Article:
Powerful Hurricane Irma appears likely to veer away from most of North Carolina, but destruction in the mountains and traffic from people fleeing northward will pose significant challenges in the days to come.
Gov. Roy Cooper in a news conference on Friday said the predicted hurricane track is a relief but warned the state should still brace for dangerous conditions.
“Things are looking better for much of North Carolina with Hurricane Irma,” Cooper said. “But we are not yet in the clear and we can’t let our guard down.”
The governor said Irma is still a large and powerful hurricane that, even with North Carolina dodging a direct hit, could produce flash floods, tornadoes, power outages and landslides in the mountains, as well as rip currents along the coast starting this weekend.
“Even though the current forecast no longer shows us directly in the cross-hairs, that could shift and we still need to be prepared,” Cooper said. “Even a glancing blow can cause damage from such a powerful storm.”
As a result, Cooper’s declaration of a state of emergency will remain in effect until the threat has passed. The state Emergency Operations Center in Raleigh will be staffed all weekend and into next week.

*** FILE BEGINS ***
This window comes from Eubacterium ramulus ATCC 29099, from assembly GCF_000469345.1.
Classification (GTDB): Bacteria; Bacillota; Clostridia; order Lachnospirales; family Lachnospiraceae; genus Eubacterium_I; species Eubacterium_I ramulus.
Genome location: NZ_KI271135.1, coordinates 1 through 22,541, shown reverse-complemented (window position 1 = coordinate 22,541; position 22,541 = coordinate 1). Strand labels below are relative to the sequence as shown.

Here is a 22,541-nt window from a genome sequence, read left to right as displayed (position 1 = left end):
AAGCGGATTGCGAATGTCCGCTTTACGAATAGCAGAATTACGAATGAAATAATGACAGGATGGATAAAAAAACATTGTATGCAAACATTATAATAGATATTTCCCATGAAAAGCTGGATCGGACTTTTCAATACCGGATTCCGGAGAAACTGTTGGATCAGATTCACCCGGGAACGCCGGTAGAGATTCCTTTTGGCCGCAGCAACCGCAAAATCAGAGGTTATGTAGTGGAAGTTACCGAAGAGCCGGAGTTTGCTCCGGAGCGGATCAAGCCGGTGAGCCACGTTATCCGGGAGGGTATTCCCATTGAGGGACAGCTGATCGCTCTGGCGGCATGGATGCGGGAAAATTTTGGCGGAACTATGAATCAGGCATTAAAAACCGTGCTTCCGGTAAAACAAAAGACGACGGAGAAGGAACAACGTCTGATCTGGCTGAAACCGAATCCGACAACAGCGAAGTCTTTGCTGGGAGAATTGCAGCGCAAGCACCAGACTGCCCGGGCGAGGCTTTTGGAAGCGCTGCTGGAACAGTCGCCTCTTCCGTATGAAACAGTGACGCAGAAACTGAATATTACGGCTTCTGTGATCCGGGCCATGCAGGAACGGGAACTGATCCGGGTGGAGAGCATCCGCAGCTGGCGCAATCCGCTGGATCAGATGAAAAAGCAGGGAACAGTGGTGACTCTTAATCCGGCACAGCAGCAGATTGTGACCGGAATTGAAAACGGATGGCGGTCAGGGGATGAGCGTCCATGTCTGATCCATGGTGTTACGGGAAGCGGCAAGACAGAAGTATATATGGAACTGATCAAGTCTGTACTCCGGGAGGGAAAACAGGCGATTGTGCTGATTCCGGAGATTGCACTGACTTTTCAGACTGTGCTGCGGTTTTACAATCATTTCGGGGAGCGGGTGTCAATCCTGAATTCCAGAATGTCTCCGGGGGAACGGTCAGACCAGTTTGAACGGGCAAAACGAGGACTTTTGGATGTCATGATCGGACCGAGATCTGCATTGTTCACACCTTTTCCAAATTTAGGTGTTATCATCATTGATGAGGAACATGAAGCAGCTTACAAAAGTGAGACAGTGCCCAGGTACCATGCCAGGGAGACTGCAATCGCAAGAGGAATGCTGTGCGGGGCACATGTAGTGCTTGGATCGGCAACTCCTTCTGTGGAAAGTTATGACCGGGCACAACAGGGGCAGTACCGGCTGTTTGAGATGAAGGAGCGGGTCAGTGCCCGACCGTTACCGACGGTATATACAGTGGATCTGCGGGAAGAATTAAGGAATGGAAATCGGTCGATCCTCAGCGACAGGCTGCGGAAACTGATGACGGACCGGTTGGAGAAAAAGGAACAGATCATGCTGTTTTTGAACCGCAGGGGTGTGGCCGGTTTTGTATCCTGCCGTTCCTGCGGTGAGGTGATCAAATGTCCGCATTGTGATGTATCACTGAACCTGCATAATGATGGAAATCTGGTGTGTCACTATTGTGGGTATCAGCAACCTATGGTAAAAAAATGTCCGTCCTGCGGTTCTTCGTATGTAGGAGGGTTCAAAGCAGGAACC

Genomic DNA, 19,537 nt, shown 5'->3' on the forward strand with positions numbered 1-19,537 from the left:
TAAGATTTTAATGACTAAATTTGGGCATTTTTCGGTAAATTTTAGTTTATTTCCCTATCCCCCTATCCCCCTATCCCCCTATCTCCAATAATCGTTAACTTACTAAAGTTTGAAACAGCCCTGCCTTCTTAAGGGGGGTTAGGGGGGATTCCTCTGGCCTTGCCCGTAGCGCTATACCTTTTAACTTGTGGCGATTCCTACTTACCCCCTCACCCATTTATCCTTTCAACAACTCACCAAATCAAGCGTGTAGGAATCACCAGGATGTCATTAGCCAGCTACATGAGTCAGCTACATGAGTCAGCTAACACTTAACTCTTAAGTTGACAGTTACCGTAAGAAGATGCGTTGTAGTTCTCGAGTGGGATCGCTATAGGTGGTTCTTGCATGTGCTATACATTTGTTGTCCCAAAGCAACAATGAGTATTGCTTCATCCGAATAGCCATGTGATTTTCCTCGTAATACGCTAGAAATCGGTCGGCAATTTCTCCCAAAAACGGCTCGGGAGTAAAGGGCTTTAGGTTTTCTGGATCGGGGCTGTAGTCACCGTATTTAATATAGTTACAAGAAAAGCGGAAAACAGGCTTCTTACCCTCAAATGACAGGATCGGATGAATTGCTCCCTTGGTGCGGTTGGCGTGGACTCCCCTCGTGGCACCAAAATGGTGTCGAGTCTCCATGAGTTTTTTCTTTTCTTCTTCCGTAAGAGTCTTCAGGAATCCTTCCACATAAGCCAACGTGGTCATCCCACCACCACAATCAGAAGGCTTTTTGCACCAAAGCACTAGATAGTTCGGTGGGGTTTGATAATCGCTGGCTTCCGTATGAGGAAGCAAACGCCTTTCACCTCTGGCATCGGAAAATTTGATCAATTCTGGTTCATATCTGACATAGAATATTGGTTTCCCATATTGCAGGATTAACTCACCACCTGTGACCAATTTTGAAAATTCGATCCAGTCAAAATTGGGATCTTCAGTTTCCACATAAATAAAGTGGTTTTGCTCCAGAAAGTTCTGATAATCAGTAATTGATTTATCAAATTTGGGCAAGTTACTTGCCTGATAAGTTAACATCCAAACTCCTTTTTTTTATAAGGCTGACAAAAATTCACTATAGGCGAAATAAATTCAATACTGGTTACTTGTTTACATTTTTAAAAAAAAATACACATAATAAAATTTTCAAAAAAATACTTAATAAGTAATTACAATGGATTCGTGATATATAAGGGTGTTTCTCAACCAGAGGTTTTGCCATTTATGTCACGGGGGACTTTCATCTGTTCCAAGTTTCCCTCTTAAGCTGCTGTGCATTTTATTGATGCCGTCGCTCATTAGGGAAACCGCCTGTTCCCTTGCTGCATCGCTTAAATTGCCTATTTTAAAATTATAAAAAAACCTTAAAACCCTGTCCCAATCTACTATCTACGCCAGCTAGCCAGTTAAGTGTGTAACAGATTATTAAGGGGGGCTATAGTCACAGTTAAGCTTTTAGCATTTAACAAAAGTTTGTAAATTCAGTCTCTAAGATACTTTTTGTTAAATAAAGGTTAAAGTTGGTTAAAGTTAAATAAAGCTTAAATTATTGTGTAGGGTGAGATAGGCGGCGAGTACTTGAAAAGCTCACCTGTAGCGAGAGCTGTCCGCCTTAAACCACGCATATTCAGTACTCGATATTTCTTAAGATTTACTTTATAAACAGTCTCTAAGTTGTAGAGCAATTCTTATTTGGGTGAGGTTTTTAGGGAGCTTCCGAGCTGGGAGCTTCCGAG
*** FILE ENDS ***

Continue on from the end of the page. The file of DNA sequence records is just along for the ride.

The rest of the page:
State emergency management officials are now shifting resources to the west, setting up staging areas in Asheville and Greensboro. Mass shelters and meals are being prepared with help from the Red Cross and county officials, state Emergency Management Director Mike Sprayberry said.
Cooper said he didn’t anticipate mass evacuations from mountain communities. Sprayberry said the state is leaving that call to local agencies.
North Carolina is also bracing for the mass evacuation of motorists fleeing northward ahead of the storm. Transportation officials say they have already seen a significant increase in traffic, and they are coordinating plans with South Carolina and Georgia.
All state Department of Transportation road work will be suspended as of 7 p.m. Friday, to help keep roads clear.
Vehicles left unattended along I-26, I-77, I-85 and I-95 will be towed so they don’t impede traffic. Traffic will be monitored from the Raleigh headquarters, which can post overhead warning signs and dispatch incident assistance teams.
A DOT official said that traffic could be diverted onto Highway 301 if I-95 couldn’t handle the exodus.
Cooper said North Carolina will offer its help to neighboring states affected by Irma.